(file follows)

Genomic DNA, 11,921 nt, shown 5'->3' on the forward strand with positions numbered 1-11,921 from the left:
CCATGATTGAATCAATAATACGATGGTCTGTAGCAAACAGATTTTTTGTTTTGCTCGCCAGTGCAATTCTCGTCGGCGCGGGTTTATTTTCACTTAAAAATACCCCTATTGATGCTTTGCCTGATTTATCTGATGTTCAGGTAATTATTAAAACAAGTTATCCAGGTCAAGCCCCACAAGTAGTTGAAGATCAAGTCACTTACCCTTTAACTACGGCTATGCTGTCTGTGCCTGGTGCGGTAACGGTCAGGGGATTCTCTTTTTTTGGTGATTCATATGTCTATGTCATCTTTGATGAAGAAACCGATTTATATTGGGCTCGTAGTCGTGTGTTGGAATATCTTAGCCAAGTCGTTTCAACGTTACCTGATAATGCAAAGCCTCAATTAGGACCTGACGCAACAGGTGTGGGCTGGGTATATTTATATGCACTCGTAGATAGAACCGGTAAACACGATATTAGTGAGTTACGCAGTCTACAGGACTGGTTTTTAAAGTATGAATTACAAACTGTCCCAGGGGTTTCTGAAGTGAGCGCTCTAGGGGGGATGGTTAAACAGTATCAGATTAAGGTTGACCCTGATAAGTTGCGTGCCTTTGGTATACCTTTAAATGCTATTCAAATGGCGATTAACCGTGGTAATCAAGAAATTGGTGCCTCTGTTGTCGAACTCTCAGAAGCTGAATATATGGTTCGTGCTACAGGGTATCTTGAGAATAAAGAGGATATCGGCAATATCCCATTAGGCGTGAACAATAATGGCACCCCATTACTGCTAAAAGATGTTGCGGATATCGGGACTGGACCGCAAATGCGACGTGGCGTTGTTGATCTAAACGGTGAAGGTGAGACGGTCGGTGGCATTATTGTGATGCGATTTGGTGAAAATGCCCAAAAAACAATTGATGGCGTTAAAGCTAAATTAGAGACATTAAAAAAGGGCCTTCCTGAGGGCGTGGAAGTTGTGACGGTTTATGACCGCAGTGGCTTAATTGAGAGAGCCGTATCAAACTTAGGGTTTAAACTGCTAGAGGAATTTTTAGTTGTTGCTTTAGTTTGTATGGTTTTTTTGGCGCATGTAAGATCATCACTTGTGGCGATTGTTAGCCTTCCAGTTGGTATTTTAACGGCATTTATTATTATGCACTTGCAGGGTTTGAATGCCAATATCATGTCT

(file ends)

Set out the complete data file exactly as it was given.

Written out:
Genomic DNA, 11,921 nt, shown 5'->3' on the forward strand with positions numbered 1-11,921 from the left:
CCATGATTGAATCAATAATACGATGGTCTGTAGCAAACAGATTTTTTGTTTTGCTCGCCAGTGCAATTCTCGTCGGCGCGGGTTTATTTTCACTTAAAAATACCCCTATTGATGCTTTGCCTGATTTATCTGATGTTCAGGTAATTATTAAAACAAGTTATCCAGGTCAAGCCCCACAAGTAGTTGAAGATCAAGTCACTTACCCTTTAACTACGGCTATGCTGTCTGTGCCTGGTGCGGTAACGGTCAGGGGATTCTCTTTTTTTGGTGATTCATATGTCTATGTCATCTTTGATGAAGAAACCGATTTATATTGGGCTCGTAGTCGTGTGTTGGAATATCTTAGCCAAGTCGTTTCAACGTTACCTGATAATGCAAAGCCTCAATTAGGACCTGACGCAACAGGTGTGGGCTGGGTATATTTATATGCACTCGTAGATAGAACCGGTAAACACGATATTAGTGAGTTACGCAGTCTACAGGACTGGTTTTTAAAGTATGAATTACAAACTGTCCCAGGGGTTTCTGAAGTGAGCGCTCTAGGGGGGATGGTTAAACAGTATCAGATTAAGGTTGACCCTGATAAGTTGCGTGCCTTTGGTATACCTTTAAATGCTATTCAAATGGCGATTAACCGTGGTAATCAAGAAATTGGTGCCTCTGTTGTCGAACTCTCAGAAGCTGAATATATGGTTCGTGCTACAGGGTATCTTGAGAATAAAGAGGATATCGGCAATATCCCATTAGGCGTGAACAATAATGGCACCCCATTACTGCTAAAAGATGTTGCGGATATCGGGACTGGACCGCAAATGCGACGTGGCGTTGTTGATCTAAACGGTGAAGGTGAGACGGTCGGTGGCATTATTGTGATGCGATTTGGTGAAAATGCCCAAAAAACAATTGATGGCGTTAAAGCTAAATTAGAGACATTAAAAAAGGGCCTTCCTGAGGGCGTGGAAGTTGTGACGGTTTATGACCGCAGTGGCTTAATTGAGAGAGCCGTATCAAACTTAGGGTTTAAACTGCTAGAGGAATTTTTAGTTGTTGCTTTAGTTTGTATGGTTTTTTTGGCGCATGTAAGATCATCACTTGTGGCGATTGTTAGCCTTCCAGTTGGTATTTTAACGGCATTTATTATTATGCACTTGCAGGGTTTGAATGCCAATATCATGTCT